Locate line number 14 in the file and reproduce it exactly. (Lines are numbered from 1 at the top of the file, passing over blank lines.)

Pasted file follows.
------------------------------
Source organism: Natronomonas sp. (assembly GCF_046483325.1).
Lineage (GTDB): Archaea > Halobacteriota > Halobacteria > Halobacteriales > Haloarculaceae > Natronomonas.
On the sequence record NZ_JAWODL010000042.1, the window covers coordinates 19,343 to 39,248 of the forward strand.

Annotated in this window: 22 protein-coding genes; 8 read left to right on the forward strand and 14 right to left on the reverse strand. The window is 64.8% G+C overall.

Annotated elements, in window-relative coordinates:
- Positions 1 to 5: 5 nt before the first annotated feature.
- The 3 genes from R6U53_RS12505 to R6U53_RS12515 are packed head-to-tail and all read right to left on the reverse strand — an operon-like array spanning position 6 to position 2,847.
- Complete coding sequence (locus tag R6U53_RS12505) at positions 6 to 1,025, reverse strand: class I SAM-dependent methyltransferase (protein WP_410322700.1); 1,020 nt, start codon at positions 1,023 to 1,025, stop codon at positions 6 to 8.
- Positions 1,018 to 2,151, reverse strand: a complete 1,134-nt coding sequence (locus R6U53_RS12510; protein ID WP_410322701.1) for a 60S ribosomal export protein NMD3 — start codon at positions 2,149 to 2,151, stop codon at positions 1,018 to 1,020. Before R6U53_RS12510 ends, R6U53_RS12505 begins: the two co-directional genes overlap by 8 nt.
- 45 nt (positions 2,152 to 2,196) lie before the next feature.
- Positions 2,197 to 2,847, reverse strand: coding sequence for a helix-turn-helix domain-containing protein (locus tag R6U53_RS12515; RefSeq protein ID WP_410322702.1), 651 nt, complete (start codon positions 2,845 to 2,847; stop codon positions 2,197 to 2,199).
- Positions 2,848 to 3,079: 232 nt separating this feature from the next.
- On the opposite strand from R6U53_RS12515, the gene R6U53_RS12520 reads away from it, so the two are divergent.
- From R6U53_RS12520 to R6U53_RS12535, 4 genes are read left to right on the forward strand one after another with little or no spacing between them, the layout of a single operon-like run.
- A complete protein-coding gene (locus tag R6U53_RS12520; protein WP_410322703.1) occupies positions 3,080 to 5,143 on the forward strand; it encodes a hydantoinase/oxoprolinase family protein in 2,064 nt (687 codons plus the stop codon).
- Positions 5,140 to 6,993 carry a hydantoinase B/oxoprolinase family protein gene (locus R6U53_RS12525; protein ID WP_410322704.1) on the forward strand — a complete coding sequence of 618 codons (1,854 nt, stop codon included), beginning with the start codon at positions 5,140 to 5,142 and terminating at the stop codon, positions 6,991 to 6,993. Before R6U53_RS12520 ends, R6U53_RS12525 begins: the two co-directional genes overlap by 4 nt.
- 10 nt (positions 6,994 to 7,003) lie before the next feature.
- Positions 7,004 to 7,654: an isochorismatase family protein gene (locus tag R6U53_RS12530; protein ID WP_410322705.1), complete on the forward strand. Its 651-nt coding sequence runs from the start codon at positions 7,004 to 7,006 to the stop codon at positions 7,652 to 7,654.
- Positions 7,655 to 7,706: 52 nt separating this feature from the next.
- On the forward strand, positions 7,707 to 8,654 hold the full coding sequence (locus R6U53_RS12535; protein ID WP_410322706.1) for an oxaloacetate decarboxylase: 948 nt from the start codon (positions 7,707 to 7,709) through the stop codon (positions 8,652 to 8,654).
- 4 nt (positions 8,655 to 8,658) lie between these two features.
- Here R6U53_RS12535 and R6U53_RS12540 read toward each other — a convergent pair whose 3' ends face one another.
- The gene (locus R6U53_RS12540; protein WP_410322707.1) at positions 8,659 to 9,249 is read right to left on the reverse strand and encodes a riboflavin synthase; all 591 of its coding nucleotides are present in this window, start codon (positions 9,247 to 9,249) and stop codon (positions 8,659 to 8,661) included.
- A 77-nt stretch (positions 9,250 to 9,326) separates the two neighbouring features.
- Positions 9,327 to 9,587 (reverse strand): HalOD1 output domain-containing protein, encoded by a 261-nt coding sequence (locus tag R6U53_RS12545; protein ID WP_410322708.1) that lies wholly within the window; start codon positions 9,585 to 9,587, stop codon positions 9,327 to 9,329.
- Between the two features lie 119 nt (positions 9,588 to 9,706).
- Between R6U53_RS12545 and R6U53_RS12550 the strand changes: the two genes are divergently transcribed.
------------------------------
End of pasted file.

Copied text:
- From R6U53_RS12520 to R6U53_RS12535, 4 genes are read left to right on the forward strand one after another with little or no spacing between them, the layout of a single operon-like run.